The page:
Background: Recently, interest has emerged in the sensation of irritation that precedes the motor act of coughing; this phenomenon has been termed the urge-to-cough (UTC). Although one previous study has demonstrated a transient enhancement of cough reflex sensitivity during acute upper respiratory tract infection (URI), the effect of URI on UTC has not previously been investigated.
Methods: Employing standard cough challenge methodology, we measured cough reflex sensitivity in 24 otherwise healthy adult nonsmokers during URI and again after recovery (4-8 weeks later) by determining C(2) and C(5), the concentrations of capsaicin inducing 2 or more and 5 or more coughs, respectively. In addition, we determined the capsaicin concentration at which the UTC sensation first occurred, without an associated motor cough, and termed it C(u). Furthermore, we determined the difference between concentrations of capsaicin inducing the first motor event of cough (C(1)) and C(u), and have termed it C(Δ).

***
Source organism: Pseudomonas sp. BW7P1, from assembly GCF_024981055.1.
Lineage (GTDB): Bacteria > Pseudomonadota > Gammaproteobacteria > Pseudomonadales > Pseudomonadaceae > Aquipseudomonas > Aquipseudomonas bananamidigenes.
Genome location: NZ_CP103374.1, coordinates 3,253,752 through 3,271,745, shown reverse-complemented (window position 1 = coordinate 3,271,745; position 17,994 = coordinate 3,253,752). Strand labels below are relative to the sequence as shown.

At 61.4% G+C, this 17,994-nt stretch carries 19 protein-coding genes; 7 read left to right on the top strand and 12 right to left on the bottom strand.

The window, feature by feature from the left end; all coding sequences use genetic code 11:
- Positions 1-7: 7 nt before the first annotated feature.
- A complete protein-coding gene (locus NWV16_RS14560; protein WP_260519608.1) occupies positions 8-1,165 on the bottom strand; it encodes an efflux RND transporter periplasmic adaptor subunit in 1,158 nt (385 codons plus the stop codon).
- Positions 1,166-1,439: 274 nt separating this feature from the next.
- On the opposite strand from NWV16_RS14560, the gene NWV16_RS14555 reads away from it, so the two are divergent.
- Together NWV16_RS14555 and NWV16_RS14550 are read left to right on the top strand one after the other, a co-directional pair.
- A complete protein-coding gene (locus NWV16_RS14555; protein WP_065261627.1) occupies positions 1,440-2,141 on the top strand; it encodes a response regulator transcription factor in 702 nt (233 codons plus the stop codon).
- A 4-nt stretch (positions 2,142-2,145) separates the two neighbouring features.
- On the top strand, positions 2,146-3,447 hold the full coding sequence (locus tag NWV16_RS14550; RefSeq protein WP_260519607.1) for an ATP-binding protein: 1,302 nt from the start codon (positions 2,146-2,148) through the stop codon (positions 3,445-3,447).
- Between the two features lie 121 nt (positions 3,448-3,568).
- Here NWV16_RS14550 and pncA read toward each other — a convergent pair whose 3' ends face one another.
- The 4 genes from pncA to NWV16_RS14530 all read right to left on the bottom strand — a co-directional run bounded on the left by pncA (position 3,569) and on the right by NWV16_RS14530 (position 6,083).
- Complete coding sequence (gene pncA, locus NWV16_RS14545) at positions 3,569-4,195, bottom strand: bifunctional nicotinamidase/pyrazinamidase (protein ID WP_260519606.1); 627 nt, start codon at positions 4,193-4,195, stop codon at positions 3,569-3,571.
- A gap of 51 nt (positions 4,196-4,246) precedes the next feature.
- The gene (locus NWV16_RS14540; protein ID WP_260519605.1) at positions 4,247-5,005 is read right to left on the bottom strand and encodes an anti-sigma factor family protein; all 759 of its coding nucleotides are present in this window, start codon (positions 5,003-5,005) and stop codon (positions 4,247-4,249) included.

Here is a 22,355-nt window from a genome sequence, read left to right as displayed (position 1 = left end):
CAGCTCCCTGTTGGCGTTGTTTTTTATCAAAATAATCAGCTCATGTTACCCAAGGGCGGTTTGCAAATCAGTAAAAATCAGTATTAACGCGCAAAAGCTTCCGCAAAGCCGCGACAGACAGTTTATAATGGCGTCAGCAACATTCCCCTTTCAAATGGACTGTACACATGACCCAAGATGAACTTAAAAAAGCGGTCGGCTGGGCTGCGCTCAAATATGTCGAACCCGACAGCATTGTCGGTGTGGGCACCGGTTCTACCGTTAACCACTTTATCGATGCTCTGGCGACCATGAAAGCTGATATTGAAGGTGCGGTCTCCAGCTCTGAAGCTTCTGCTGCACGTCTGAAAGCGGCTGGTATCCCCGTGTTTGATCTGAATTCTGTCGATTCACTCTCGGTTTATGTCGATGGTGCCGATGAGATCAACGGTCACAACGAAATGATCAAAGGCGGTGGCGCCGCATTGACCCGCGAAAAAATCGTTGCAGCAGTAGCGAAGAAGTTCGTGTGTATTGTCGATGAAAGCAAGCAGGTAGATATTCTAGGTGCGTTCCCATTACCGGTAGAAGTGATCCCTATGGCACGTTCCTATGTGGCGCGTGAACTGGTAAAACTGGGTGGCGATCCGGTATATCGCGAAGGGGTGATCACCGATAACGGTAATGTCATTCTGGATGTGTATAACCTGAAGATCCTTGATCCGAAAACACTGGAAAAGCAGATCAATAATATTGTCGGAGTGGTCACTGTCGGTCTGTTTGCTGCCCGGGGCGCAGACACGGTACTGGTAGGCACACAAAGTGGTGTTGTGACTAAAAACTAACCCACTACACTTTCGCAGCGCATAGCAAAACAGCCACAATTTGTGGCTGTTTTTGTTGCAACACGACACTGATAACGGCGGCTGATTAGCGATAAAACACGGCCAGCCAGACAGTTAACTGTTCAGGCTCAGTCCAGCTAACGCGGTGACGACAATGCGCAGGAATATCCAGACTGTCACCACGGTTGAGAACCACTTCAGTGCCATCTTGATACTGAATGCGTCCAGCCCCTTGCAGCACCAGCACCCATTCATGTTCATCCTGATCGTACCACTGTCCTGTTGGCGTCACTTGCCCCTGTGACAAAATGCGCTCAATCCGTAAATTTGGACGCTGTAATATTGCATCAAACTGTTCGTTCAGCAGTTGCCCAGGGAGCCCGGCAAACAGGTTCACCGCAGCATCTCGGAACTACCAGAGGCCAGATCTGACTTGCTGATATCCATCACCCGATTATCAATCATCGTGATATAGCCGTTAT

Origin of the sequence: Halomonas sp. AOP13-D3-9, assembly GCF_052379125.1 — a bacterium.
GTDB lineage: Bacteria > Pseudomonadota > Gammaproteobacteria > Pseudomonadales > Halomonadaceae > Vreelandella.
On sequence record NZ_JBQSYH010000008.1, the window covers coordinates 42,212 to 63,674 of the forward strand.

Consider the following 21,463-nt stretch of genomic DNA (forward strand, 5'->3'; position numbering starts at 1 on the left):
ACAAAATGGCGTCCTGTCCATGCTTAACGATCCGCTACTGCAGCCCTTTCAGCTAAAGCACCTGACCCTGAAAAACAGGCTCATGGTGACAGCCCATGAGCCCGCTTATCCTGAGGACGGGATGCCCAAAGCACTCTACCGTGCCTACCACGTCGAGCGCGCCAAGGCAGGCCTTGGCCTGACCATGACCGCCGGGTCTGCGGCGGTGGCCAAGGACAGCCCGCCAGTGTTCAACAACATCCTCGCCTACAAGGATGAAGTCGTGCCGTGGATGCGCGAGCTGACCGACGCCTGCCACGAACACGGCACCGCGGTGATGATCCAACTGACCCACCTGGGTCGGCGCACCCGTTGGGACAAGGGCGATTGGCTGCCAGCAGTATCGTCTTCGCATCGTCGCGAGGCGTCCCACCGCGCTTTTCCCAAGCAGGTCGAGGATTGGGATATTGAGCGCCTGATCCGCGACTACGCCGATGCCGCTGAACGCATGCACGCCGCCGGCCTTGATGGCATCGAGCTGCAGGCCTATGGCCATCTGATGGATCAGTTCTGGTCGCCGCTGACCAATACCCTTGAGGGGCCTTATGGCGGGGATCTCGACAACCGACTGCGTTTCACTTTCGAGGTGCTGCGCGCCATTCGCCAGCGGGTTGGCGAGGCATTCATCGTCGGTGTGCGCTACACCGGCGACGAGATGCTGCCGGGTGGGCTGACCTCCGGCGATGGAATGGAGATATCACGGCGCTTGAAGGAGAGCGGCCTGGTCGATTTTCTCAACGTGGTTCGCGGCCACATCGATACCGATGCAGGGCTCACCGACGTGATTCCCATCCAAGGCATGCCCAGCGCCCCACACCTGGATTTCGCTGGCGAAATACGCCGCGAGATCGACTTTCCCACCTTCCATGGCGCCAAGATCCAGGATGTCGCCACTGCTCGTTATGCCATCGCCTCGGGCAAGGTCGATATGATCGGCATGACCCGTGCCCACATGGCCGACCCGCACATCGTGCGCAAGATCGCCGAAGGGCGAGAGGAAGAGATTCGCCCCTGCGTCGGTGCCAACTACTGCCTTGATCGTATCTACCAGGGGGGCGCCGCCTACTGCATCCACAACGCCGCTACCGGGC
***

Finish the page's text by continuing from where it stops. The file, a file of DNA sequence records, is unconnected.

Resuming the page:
Results: During URI, cough reflex sensitivity as measured by C(1) (p = 0.033) and C(5) (p = 0.001), as well as the urge-to-cough threshold, C(u) (p = 0.046), were significantly enhanced compared to the post-recovery state. The degree of change in cough reflex sensitivity (C(5)) was significantly greater than that of the urge-to-cough threshold, C(u) (p = 0.044).
Conclusion: Our results demonstrate that the UTC sensation is transiently enhanced during URI. We also confirm the results of the lone previous study that demonstrated transient enhancement of cough reflex sensitivity during URI. The UTC threshold may represent an additional relevant end point to measure in future studies evaluating potential antitussive agents.
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